HomeLiberal Arts at Deep Springs

Liberal Arts at Deep Springs

AN EDUCATION NOT CONSUMED BUT CREATED BY ITS STUDENTS

Courses at Deep Springs are intensive, student-driven, and small. Classes usually have between four and twelve students. In most courses, the majority of class time is spent in seminar-style discussions. (Other forms of class structure, including those based in the lab, studio or field, also regularly appear within the curriculum.) There are no majors or concentrations, and students are encouraged to explore a variety of topics in the humanities, social sciences, and natural sciences.

The distinctive quality of the Deep Springs academic program is that it treats students not as consumers but as creators of their education and as stewards of a joint intellectual project. The Curriculum Committee (staffed and chaired by students) selects the college’s professors, and the Student Body determines each semester’s curriculum by choosing course from a variety of proposals submitted by each professor. Classes rely heavily on student participation; thorough preparation and robust engagement is seen as a student’s responsibility to the entire class. Students not only drive most class conversations but are also responsible for thinking critically on how each course can improve, attempting to improve their own participation, giving feedback to other students and the professor, and often helping decide questions of class structure.

Curriculum structure

During the regular academic year, students take two or three full courses at a time. There are typically nine courses offered. The Curriculum Committee maintains a balance of course offerings within the humanities, social sciences, and natural sciences. Courses range from Introduction to Quantum Physics to Art and Politics in Twentieth-Century China. While the curriculum includes introductory courses from the major disciplines, it is common for classroom discourse at Deep Springs to cover material reserved for upper-division or graduate seminars elsewhere. In addition, students commonly pursue independent or directed studies, with permission from the Curriculum Committee. There are only three required courses at Deep Springs, each outlined below.

The facilities and resources at students’ disposal include a fully equipped science lab, a library with over 30,000 volumes, a museum and archive with rich historical material from Deep Springs and the local area, an art studio, a music studio and collection of musical instruments including a Steinway grand piano, a darkroom, and more.

Required Courses

Summer Seminar

The Summer Seminar is the introduction to Deep Springs academics for each incoming class. Often taught by an interdisciplinary team of professors, the course focuses on issues of ethics and governance. Students read and discuss diverse works of literature, philosophy, and social sciences.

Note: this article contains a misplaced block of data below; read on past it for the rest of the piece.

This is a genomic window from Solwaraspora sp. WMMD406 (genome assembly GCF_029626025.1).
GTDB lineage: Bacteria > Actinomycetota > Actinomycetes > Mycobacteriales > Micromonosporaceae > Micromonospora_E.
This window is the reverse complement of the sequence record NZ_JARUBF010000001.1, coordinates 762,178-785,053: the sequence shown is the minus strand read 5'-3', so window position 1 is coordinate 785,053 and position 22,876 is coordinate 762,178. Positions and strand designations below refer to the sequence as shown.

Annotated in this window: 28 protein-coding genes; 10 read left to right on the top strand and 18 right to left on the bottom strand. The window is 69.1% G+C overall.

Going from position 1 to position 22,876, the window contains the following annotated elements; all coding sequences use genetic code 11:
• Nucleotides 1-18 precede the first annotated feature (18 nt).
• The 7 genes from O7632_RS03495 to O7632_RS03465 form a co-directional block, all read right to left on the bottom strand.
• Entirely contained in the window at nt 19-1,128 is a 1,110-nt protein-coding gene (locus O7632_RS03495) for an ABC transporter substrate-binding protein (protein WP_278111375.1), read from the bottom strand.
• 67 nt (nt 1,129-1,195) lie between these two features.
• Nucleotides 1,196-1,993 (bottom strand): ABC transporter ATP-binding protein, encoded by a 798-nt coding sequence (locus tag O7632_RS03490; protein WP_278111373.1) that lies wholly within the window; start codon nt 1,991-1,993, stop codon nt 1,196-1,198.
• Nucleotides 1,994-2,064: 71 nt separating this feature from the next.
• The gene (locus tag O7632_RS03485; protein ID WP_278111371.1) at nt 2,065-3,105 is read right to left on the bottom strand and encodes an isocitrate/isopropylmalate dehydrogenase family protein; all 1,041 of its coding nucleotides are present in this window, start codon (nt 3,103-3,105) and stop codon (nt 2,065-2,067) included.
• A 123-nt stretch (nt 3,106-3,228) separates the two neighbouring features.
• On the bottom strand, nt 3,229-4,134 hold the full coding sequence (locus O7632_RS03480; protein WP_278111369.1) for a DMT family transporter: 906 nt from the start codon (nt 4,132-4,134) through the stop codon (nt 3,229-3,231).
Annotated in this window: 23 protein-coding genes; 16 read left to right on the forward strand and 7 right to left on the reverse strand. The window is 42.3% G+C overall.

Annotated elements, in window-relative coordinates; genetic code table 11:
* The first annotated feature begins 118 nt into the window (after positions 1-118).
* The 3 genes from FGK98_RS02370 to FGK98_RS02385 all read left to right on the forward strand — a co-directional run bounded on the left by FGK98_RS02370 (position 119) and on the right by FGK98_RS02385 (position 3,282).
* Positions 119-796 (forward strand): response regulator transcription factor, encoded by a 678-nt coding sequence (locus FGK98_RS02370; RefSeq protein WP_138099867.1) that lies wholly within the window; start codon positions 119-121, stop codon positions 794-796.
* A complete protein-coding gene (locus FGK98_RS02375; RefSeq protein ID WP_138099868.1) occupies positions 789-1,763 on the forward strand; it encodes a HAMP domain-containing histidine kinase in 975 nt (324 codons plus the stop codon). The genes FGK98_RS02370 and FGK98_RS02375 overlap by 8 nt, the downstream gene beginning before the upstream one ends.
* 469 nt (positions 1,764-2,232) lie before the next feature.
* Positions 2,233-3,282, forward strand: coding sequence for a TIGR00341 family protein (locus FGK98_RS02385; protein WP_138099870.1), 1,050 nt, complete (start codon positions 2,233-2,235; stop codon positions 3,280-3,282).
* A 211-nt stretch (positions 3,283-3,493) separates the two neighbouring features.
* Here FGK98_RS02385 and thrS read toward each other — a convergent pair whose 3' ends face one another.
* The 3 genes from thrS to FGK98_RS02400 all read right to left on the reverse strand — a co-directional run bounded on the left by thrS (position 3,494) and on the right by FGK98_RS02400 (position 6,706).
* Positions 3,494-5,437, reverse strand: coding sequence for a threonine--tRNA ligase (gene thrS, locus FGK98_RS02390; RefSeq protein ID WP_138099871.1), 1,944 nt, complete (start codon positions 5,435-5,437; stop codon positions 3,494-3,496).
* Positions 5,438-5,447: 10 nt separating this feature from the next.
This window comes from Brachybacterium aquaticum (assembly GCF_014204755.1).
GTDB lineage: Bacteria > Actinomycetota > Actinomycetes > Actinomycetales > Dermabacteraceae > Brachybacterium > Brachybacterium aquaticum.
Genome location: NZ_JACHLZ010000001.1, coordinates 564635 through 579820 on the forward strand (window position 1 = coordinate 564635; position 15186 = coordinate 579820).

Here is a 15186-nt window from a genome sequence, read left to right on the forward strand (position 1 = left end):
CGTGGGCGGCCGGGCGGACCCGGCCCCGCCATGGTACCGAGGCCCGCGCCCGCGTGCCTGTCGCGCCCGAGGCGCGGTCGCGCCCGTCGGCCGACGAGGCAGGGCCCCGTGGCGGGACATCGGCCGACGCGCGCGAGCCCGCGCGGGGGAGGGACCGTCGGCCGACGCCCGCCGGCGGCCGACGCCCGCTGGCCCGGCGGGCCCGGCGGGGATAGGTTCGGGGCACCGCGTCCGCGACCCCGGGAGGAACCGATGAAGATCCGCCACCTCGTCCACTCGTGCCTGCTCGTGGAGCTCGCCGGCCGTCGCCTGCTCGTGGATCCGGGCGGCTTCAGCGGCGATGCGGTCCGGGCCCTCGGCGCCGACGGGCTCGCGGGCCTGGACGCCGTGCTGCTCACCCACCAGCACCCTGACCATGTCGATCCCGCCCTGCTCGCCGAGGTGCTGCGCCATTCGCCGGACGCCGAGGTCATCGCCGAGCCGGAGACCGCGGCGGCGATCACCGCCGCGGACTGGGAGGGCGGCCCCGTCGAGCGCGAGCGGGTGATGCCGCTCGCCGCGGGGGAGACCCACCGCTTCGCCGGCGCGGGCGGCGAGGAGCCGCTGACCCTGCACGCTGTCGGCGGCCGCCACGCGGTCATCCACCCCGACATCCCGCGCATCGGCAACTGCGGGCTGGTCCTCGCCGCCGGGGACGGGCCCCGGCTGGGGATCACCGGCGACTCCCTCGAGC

Writing

Although the Writing courses vary in their specifics from year to year, students learn how to write well and how to offer constructive criticism to others. Particular attention is paid to crafting cogent arguments and giving due consideration of the audience of a written piece.

Public Speaking

All students take Public Speaking throughout their time at Deep Springs. The campus community meets each week to listen to speakers practice their rhetorical skills. Afterward, the speakers meet to receive feedback on their performance from peers and professors. Each student gives two graded speeches per semester.

Deep Springs College operates year-round. See the Academic Calendar menu link for example of a typical academic year. Short descriptions of classes offered during the past ten years can be found in the most recent Academic Catalog.

2018-2019 Faculty Slate

Long-Term Faculty

David McNeill, Robert Aird Chair of Humanities

David NeidorfPresident, Philosophy

Sarah Stickney, Academic Dean, Literature

Amity WilczekVice President, Herbert Reich Chair of Natural Science

Visiting Faculty and Scholars

Summer Seminar (Term 1, July-August 2019)

Olivia Frawley, Abram Kaplan, Katie Kadue, Katie Peterson & Sarah Stickney, English Composition, Literature, Political Philosophy

Fall Semester (Terms 2 & 3, September – December 2019)

Justin Kim, Art

Brother Kenneth Cardwell, FSC, Natural Science

Frances Chen, Distinguished Visiting Scholar, Psychology

Aaron Greenberg, Political Science

Winter Semester (Terms 4 & 5, January – April 2020)

Interim Summer Term (Term 6, May-June 2020)

Faculty Bios

At Deep Springs, the student to faculty ratio is usually about 5:1. The college currently employs three long-term professors: The Robert Aird Chair of Humanities, The Julian Steward Chair of Social Sciences, and The Herbert Reich Chair of Natural Science.

Each academic term, one to three short-term professors visit to increase the breadth of our curriculum. Short-term professors often come during sabbatical from their regular university positions, and many return to teach at Deep Springs more than once.

Bios

Justin Kim

Art (BA Yale University, MFA The American University). Justin is a painter and teacher, and has taught at Yale, Dartmouth, Smith College, the University of Massachusetts, and periodically for twenty years at Deep Springs College, where he also served as Dean for three years. Recent residencies include The Studios at MASS MoCA in North Adams, Massachusetts, and The Jentel Foundation in Banner, Wyoming.